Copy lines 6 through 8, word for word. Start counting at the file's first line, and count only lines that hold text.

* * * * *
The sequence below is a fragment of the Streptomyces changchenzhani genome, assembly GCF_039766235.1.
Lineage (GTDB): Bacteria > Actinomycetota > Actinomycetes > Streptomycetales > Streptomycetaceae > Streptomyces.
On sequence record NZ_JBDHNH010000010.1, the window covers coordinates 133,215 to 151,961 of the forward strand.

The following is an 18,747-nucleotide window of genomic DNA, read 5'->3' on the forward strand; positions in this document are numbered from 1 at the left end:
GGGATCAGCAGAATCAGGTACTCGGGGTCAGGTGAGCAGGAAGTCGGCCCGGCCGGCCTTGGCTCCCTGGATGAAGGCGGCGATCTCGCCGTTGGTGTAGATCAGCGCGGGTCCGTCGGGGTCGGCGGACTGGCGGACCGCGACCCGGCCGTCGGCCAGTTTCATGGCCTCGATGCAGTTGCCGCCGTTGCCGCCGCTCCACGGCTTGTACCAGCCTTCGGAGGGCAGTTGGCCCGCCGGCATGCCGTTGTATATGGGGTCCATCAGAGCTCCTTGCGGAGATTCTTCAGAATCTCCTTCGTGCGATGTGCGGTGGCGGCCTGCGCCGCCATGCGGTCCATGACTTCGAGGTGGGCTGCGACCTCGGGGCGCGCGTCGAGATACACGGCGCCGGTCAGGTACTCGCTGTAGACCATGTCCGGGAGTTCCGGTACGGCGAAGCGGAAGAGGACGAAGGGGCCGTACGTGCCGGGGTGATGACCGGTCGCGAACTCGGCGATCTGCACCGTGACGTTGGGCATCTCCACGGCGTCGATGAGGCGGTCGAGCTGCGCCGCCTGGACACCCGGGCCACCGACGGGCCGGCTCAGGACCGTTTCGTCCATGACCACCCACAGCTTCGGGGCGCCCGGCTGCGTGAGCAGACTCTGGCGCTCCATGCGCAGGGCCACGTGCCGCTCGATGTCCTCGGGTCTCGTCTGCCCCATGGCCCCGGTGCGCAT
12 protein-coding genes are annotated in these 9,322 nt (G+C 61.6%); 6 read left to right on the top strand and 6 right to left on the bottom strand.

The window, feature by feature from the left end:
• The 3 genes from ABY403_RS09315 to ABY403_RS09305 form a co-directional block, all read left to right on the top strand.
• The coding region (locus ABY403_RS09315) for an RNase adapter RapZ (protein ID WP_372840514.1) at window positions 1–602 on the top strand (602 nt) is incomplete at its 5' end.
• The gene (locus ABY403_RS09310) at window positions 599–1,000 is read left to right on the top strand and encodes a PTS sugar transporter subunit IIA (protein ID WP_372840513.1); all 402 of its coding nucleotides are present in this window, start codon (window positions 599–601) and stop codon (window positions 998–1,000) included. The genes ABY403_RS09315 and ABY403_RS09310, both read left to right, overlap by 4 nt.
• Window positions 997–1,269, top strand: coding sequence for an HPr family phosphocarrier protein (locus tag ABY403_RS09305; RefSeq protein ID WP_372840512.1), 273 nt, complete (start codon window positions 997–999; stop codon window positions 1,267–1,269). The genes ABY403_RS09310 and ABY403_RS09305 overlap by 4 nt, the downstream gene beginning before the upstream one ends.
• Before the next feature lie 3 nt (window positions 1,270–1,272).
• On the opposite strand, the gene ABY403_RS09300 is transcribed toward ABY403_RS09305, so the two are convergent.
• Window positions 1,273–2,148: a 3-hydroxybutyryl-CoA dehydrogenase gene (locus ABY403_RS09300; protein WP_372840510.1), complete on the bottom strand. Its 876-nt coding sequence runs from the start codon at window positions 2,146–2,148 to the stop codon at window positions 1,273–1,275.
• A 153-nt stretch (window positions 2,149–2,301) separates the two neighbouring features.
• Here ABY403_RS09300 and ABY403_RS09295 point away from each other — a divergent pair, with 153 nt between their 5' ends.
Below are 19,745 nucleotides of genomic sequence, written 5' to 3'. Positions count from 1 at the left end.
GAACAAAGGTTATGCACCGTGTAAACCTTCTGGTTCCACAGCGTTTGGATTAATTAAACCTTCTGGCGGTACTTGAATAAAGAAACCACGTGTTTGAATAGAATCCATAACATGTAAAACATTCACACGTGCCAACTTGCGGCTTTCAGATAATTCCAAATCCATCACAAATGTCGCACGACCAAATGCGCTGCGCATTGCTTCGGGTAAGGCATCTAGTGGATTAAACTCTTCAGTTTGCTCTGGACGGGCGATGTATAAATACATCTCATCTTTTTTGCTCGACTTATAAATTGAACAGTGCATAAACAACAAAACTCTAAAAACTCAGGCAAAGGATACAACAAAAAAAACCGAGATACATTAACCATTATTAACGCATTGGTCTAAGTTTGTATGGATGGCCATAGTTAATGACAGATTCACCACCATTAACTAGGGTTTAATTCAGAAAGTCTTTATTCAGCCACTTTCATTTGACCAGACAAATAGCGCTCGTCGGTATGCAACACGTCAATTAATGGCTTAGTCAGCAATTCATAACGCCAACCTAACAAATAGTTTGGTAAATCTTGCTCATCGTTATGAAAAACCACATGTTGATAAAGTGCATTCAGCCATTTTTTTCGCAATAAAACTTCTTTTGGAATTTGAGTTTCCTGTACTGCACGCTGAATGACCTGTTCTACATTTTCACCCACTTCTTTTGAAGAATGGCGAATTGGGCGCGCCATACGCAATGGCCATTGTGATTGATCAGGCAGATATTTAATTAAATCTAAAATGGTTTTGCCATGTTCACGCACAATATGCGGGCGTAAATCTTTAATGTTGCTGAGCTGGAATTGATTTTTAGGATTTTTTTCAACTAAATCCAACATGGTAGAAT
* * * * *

12 protein-coding genes are annotated in these 9,322 nt (G+C 61.6%); 6 read left to right on the top strand and 6 right to left on the bottom strand.

The window, feature by feature from the left end:
• The 3 genes from ABY403_RS09315 to ABY403_RS09305 form a co-directional block, all read left to right on the top strand.